Do Dallas Cowboys really need Odell Beckham Jr.? Maybe not

FRISCO, Texas – The flirting has been going on for quite some time. Whenever Dallas Cowboys owner and general manager Jerry Jones is available, Odell Beckham Jr.’s name is brought up. Inside the locker room, players have been asked about the free agent receiver who is recovering from a torn left ACL suffered in February.

Everybody asked has said the same thing: They want Beckham to be a Cowboy.

“Odell could help us,” Jones said on Thanksgiving, letting everybody know he talked with the receiver.

Beckham is scheduled to meet with the Cowboys on Monday, and Jones said the receiver’s incident at Miami International Airport would not factor into the team’s decision to pursue him. He met with the New York Giants Thursday and is scheduled to meet with the Buffalo Bills Friday.

Before a decision is made, however, a question:

Do the Cowboys really need him? No. Seriously.

In the five games since quarterback Dak Prescott’s return from a fractured right thumb, the Cowboys’ offense is ranked No. 1 in the league in offensive points per game (32.4), points per drive (three) and third-down percentage (57.1%). They are second in red zone touchdown percentage (84.2%). No quarterback has a better completion percentage than Prescott’s 72.2%.

Prescott has connected with Beckham a couple of times.

“I’m confident in the guys we have,” Prescott said. “As I’ve told you, it would help us having a guy like that, but we’ve got some great players in that locker room. Some guys that are hungry. Guys that want to make plays. [Michael Gallup] is getting his feet back up underneath him. Noah Brown, who’s constantly reminding me of his matchup, what he’s got on the other side. I’m confident in the guys we have in this locker room. Odell could definitely help us, but for me, it’s about focusing on what I can control.”

It has taken the offense time to get up to speed in part because of injuries.

Prescott wasn’t the only regular to miss time. Gallup missed the first three games as the receiver continued rehab from a torn anterior cruciate ligament in his left knee suffered last January. Running back Ezekiel Elliott missed two games with a hyperextended right knee. Tight end Dalton Schultz missed two games with a sprained posterior cruciate ligament in his right knee. Left guard Connor McGovern missed two games with a high ankle sprain. Pro Bowl left tackle Tyron Smith has not played all season because of a torn hamstring that required surgery, but he is close to returning.

“I think certainly continuity has a lot to do with it,” offensive coordinator Kellen Moore said. “Guys being able to spend time together, play together, practice together. Hopefully we continue hitting [and] the trend line stays where it’s at.”

Gallup has started to look like his former self. He had five catches for 63 yards against the Giants, which were season highs.

“Honestly it’s just I feel like I’m getting back to [being] 'MG',” Gallup said. “It took me a little bit, but just playing ball, quit thinking about everything. Quit thinking about my injury and stuff like that. Just playing ball.”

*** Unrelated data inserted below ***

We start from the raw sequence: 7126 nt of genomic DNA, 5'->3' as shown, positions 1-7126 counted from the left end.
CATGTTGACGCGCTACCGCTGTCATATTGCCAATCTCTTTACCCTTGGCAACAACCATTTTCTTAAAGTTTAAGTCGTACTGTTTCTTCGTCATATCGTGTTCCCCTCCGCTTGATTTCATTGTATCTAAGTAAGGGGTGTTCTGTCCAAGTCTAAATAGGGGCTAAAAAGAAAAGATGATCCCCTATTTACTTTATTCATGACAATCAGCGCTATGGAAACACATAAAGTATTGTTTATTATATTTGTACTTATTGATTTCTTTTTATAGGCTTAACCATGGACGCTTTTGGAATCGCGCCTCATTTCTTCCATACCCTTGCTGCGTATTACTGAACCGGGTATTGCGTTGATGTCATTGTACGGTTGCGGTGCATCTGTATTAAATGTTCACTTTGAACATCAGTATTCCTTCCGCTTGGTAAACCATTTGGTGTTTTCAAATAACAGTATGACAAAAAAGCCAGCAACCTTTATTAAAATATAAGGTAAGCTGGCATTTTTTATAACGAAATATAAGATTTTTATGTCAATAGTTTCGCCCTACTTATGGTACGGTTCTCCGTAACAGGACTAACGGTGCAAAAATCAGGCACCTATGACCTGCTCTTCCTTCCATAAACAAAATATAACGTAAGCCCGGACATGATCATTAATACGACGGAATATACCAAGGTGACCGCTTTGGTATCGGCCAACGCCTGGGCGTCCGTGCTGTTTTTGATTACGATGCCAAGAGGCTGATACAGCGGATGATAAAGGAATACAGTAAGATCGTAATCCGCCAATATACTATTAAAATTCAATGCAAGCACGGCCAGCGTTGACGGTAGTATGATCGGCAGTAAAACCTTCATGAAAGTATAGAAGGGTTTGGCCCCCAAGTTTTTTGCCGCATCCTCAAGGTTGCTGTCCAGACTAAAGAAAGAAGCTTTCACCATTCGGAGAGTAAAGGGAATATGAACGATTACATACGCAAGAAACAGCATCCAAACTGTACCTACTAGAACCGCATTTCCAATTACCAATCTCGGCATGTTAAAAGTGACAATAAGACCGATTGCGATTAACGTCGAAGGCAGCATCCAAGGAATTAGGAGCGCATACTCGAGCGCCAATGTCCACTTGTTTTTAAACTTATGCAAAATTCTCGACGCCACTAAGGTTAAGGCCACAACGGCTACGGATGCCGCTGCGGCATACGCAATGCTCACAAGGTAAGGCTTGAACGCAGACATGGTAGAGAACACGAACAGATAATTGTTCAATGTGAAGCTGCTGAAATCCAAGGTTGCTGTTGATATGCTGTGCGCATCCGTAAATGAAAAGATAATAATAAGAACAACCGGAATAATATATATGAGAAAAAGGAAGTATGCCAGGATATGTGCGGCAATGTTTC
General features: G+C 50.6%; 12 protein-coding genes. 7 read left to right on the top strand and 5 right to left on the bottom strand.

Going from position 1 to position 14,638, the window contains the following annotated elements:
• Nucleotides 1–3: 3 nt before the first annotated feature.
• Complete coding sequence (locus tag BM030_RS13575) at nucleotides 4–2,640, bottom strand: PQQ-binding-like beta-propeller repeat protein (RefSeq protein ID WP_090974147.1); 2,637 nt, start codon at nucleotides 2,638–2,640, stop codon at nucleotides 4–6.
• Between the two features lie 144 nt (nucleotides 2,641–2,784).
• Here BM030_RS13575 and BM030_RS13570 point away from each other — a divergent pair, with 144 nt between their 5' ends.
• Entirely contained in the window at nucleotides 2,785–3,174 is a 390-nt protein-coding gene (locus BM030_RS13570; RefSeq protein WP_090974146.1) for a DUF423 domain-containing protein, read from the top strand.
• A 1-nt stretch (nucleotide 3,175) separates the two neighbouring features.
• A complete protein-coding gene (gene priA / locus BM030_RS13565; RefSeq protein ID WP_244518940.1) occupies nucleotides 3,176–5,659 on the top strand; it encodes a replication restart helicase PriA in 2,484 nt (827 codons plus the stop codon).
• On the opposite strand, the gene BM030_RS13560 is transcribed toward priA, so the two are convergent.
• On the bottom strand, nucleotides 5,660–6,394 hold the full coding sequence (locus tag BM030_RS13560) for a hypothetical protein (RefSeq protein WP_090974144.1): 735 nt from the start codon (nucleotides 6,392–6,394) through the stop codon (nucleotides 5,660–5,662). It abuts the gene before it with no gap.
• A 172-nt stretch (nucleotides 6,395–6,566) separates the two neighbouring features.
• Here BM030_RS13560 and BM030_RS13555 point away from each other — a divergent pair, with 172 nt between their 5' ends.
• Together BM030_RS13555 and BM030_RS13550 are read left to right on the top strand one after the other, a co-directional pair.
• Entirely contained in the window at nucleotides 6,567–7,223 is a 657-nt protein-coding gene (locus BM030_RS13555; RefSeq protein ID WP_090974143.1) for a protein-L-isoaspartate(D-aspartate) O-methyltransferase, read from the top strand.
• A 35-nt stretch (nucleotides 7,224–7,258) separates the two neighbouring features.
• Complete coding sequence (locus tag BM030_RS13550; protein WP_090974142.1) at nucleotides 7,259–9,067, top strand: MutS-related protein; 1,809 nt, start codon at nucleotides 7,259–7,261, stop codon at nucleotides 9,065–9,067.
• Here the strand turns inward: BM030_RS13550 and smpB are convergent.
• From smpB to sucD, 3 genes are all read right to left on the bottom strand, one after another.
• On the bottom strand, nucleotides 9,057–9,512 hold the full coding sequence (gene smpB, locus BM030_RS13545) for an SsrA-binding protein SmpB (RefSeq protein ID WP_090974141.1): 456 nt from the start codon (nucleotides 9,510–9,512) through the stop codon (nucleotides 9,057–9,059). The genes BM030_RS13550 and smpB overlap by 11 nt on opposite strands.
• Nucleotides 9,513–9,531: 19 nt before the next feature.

Lamb has two 100-yard games in his past three outings. His ascension to the No. 1 role has had some ups and downs, but he is on pace for 99 catches for 1,324 yards and eight touchdowns in 17 games. The last time a Cowboys wide receiver had that many catches and yards in a season was Michael Irvin (111, 1,603) in 1995 (before the NFL schedule moved from 16 to 17 games).

“CeeDee is giving us more production every week, every opportunity,” coach Mike McCarthy said. “We need to stay focused there. He's delivering for us.”

So are the running backs, be it Elliott or Tony Pollard. So are the tight ends, known internally as the Four Horsemen: Schultz, Jake Ferguson, Peyton Hendershot and Sean McKeon.

The results have been noticeably different. Against the Chicago Bears in Week 8, the Cowboys scored touchdowns on their first four possessions. Against the Minnesota Vikings in Week 11, they scored on their first seven possessions. Against the Giants last week, they scored on their first three possessions of the second half, after a slow start. And it would have been four straight if not for a rare missed field goal attempt by Brett Maher. The Cowboys won all three of those games.

“I’m feeling pretty good about where we are as a team,” Pollard said. “The ceiling is pretty high for us with guys getting back, getting the chemistry back going, getting their feet back under them and just getting the timing together."

Last season, the Cowboys were rolling offensively in the first six games. They led the league in scoring (34.2 points), yards (460.8) and converted 46.6% of their third-down opportunities. Prescott had two 400-yard passing games and 16 touchdown passes, but he suffered a calf strain on the game-winning touchdown pass to Lamb that forced him to miss a game.

Whether it was the calf or opposing defenses figuring out the Dallas offense, things were not the same in the final 11 games despite some stat-padding in 50-point efforts against Washington and Philadelphia.

This year, the opposite appears to be happening with the Cowboys, even without a talent like Beckham.

"Momentum is such a huge part of this game, week in and week out, play in and play out. I think the biggest thing is when you have a game like we did in Minnesota, you'd like to capture that and put it in a bottle and all that stuff. That's not realistic,” McCarthy said.

“But those are emotional head spaces that you need to stay in touch with because to really grow you need those type of moments. I like the way our curve is going offensively. We're getting the ball ran, the touches to the running backs are there, the completion percentage the last three weeks, that's the way you want to play.”